No matter how it's cooked, bread is done when the moisture is largely cooked out of the center and the interior is at an appropriate temperature for the sort of crust you're trying to get. If you want a soft crust, cook to an internal of around 190F. If you want a crusty crust, cook to an internal of around 205F. Higher temperatures, shorter cooks promote crusty bread. Lower temperatures, longer cooks promote soft crusts. Cooking to a higher temperature will, as already said, result in a crustier crust.
You see, the "no knead" process is not the determinative aspect of cooking time and temperature strategies. The whole deal with lid on - lid off, and all that stuff, is the second major technique in the recipe. A technique which has no direct connection to the lack of kneading. That's a variation of "cloche baking," which means baking in a container which holds the moisture in. It's an old fashioned way of building an "artisanal" type crust. All this temperature/time craziness is about crust.
This should make some sense out of the problem. In terms of solving it, I recommend a common sense approach. All of the recipe approaches will work, as long as the bread is cooked long enough. But each approach will result in a different crust texture. Analyze the time and temperature recommendations in terms of the rules I gave about crust, and choose the temperature profile which best suits you on that basis alone. In a way, it's not fair to you to put the onus of making the choice on someone who has never baked this bread; but what the heck? I've got faith in you. If anyone can handle it, it's you!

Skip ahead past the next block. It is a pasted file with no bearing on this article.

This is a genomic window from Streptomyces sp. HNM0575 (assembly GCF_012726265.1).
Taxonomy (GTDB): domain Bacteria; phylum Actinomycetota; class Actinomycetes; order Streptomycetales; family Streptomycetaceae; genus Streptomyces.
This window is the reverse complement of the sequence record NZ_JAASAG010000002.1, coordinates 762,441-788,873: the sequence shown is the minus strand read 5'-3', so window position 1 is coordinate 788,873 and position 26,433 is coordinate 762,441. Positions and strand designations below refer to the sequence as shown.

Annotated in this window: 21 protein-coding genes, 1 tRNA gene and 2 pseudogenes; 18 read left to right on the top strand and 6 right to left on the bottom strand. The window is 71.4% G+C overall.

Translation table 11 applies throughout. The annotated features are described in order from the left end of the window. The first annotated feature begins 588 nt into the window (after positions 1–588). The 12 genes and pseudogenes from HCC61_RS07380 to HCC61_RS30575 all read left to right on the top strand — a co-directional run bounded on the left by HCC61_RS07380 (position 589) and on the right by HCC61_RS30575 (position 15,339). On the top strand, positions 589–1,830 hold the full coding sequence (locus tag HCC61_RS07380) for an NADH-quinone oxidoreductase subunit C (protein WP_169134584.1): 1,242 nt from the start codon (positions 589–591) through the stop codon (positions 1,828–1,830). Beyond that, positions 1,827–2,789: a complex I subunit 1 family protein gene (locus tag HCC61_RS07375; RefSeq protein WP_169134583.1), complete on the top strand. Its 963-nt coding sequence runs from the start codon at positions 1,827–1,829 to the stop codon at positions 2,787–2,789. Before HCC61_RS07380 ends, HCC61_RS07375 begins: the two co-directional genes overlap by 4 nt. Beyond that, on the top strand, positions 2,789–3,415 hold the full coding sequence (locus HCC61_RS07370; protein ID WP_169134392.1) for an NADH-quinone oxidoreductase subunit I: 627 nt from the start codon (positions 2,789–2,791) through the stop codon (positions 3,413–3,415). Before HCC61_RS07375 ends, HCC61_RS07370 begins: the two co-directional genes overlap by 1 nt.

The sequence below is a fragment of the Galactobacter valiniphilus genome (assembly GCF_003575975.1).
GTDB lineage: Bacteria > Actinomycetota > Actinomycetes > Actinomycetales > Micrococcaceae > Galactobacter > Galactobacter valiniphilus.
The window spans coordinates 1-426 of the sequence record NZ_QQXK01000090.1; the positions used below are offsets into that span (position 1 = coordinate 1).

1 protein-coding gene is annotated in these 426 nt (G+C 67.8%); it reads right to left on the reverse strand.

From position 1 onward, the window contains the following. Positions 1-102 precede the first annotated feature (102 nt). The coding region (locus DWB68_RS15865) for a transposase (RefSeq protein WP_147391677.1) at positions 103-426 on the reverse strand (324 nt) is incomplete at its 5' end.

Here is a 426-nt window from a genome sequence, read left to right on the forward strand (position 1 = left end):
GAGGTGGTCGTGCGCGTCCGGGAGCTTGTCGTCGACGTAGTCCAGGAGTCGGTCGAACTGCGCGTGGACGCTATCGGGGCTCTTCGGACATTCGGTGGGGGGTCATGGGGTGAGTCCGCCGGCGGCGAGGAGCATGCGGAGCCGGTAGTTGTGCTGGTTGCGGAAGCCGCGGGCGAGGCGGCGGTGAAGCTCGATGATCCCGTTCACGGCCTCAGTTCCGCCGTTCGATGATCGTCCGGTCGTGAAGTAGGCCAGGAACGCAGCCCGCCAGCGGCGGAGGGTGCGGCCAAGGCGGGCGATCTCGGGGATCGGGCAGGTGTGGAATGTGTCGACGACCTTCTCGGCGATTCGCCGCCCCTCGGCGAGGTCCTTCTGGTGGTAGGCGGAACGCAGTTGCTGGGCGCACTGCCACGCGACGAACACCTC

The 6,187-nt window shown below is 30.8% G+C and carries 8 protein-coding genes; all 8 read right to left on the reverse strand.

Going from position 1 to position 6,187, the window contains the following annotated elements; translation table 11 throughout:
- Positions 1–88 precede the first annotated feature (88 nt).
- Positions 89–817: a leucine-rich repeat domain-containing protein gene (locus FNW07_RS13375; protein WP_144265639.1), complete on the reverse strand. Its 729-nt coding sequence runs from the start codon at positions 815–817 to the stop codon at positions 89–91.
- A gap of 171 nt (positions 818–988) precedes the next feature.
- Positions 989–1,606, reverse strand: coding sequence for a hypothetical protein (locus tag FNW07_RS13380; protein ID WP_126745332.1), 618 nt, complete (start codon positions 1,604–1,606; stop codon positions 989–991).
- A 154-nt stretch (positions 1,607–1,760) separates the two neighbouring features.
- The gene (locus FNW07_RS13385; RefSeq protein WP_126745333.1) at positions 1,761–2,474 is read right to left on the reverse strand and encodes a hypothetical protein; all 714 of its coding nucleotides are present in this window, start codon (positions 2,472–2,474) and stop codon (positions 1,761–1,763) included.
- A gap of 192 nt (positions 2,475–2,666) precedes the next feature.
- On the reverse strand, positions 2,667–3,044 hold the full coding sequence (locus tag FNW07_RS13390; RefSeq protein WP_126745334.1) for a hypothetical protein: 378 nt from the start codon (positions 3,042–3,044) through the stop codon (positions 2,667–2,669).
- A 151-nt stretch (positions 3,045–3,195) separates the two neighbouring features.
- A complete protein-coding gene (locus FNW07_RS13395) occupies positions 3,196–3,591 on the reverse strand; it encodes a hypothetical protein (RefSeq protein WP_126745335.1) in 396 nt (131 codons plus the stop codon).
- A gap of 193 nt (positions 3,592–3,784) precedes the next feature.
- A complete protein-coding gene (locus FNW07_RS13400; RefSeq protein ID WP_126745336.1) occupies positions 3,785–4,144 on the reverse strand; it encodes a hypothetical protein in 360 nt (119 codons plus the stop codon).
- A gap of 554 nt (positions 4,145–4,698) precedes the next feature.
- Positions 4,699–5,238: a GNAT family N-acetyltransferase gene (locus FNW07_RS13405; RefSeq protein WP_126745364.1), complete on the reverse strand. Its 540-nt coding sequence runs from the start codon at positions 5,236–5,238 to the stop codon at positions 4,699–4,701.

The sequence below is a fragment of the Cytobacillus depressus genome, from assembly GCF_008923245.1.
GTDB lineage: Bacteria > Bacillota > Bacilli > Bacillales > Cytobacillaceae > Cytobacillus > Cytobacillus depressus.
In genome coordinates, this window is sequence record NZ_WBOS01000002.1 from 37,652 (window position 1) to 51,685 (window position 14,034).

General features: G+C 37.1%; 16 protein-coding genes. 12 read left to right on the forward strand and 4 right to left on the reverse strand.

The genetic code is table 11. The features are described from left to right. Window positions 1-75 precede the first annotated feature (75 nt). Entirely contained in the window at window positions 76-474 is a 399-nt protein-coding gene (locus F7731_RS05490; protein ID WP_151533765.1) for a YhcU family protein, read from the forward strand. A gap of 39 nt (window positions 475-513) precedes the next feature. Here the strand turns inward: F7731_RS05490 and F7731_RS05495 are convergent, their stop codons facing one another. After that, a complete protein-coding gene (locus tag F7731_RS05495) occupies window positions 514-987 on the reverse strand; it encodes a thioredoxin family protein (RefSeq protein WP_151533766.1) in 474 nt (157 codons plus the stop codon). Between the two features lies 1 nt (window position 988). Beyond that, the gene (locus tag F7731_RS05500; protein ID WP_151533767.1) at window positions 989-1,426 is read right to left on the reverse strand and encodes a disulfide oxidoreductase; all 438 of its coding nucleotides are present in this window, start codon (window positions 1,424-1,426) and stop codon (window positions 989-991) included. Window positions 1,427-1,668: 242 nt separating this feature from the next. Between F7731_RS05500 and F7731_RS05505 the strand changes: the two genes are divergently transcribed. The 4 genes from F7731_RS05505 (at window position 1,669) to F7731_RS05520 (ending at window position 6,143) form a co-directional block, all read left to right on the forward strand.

If you do not have an instant read thermometer with a thin probe to check the bread's internal temperature. Check indirectly for interior temperature by checking for how much humidity is inside the loaf. That is, thump it. When it sounds hollow, it's done. Ideally, you can catch it at the transitional point when it's not quite done -- then on the next check it will be just done (190F), and you can allow about 1 minute for 1.25F to build some crackle into the crust, if that's your desire.